Within two days of Modi’s announcement, ie on November 21, SKM has shot off an open letter to Prime Minister Modi, which contains six important issues, while asking the Modi government to resume talks. “Till then, the SKM will continue the agitation as per pre-decided programmes,” the letter read. It means, despite the “strategic retreat” on political consideration, Modi, the BJP, and their allies may not derive the political benefit of the same in the coming assembly elections including Uttar Pradesh and Punjab, since farmers are to continue their campaign against them.
The issue of death of about 700 farmers during their agitation and numerous cases filed against farmers, their leaders, and many others by several states and UTs were not even mentioned by the Prime Minister. It is also Modi’s strategic failure not to announce withdrawal of all cases against those who were facing the charges of even sedition only for opposing his three controversial farm laws, which he insisted were beneficial for farmers, but are going to be withdrawn. PM Modi even did not announce to compensate the farmers or others for loss of their lives and properties. It would not easy to forget all these that farmers and others suffered.
Then there are three other important demands of the farmers – C2+FL formula for ascertaining the minimum support price for all farm produce, shelving of the new amendments to the Electricity Act, and removal of the penal provisions in the law to ensure air quality in the national capital region.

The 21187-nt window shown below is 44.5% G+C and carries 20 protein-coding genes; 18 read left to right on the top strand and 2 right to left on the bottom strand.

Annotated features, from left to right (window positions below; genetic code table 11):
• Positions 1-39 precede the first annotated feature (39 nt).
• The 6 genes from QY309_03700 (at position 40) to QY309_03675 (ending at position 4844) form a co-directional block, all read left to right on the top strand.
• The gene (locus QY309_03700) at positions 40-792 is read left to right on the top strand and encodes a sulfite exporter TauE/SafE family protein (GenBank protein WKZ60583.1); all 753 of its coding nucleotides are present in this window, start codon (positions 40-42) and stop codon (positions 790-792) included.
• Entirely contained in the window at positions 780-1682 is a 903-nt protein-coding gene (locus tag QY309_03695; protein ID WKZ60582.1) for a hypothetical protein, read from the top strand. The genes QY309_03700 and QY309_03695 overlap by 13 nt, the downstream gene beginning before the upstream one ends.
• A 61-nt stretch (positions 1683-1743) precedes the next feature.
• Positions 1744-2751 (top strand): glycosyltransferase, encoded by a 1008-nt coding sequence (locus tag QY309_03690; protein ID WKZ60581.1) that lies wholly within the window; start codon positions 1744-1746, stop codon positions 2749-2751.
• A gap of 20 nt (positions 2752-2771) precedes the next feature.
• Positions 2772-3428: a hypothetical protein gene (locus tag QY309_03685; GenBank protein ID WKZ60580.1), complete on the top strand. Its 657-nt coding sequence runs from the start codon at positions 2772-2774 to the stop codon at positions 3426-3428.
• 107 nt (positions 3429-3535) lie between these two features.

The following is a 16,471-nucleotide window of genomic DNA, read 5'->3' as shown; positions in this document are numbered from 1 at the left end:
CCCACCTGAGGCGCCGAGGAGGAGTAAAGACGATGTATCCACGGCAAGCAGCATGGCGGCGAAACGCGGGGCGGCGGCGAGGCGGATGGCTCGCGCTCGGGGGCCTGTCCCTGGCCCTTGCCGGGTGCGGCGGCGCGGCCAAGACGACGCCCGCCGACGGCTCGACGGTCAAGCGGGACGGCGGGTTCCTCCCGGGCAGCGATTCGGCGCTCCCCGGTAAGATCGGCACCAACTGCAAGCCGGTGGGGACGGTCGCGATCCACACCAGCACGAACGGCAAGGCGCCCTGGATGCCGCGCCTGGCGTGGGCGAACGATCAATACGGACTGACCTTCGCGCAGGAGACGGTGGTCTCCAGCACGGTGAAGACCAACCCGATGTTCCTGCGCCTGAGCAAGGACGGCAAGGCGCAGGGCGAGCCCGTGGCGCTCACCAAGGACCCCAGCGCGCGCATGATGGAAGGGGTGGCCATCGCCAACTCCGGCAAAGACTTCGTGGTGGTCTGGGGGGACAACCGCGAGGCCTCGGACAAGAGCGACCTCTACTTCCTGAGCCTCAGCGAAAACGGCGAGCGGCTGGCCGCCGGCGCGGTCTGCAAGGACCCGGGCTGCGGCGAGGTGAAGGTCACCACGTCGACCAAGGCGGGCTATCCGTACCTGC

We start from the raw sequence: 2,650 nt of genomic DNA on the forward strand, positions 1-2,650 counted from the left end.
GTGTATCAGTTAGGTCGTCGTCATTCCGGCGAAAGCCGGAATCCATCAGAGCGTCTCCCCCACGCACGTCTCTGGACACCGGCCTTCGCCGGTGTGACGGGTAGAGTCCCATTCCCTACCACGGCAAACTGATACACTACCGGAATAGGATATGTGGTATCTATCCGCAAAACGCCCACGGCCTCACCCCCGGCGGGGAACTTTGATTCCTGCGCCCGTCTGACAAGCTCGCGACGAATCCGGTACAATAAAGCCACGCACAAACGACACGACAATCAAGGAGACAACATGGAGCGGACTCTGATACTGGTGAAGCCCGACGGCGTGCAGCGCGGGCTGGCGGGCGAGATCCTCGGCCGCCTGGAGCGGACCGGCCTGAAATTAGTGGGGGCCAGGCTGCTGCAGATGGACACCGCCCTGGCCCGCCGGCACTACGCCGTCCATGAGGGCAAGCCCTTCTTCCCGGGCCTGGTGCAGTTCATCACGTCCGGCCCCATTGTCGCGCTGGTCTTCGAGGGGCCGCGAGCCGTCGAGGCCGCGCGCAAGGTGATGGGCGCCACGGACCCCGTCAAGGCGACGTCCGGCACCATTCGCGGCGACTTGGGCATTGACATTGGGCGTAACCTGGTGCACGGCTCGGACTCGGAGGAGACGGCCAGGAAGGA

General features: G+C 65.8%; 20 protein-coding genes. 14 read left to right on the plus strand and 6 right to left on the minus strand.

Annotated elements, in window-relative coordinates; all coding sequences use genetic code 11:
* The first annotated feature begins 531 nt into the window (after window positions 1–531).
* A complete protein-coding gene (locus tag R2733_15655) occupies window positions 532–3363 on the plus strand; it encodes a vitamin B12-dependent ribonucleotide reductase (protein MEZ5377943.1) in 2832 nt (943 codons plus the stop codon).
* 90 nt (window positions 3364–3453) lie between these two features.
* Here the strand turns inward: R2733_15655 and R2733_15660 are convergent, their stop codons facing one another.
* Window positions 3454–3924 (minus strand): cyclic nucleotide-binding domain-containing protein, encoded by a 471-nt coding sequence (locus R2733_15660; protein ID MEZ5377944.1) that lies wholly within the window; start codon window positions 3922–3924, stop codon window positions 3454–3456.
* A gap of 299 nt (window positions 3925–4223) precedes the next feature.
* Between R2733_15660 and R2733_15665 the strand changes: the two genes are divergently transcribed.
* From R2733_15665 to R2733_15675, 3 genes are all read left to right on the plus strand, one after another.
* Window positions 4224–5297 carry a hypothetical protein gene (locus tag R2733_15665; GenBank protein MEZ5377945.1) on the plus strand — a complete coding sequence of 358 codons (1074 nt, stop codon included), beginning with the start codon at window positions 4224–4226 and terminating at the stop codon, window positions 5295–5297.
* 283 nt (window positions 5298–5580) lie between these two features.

Presently, the government calculates the cost of cultivation as per A2+FL formula which includes the paid-out costs incurred by a farmer and the value of family labour, and that too is not applicable for all agricultural produce. The demand for C2+FL formula has therefore become important which would require to include the imputed cost of capital and the rent on the land and the value of family labour to give farmers 50 per cent return for not only a few but whole range of crops. The issues relating to electricity to farmers and stubble burning are also ticklish, resolution of which would need multilateral talks because several states are also involved in these matters.
What we need at this point of time is that both the PM Modi and his government should not shy away from talks with farmers and states to sort out the real issues the farmers and the farm sector have been facing for a long time. Political narrowness, as the unilateral announcement of the PM Modi reveals, would not yield the desired fruit for himself, his party, or his any other favourite entity, if not followed up with large heartedness and wisdom. India badly needs reforms in agriculture and agri-market sectors, and the right dose of reform would emerge only when we resort to multilateralism involving all stakeholders. (IPA Service)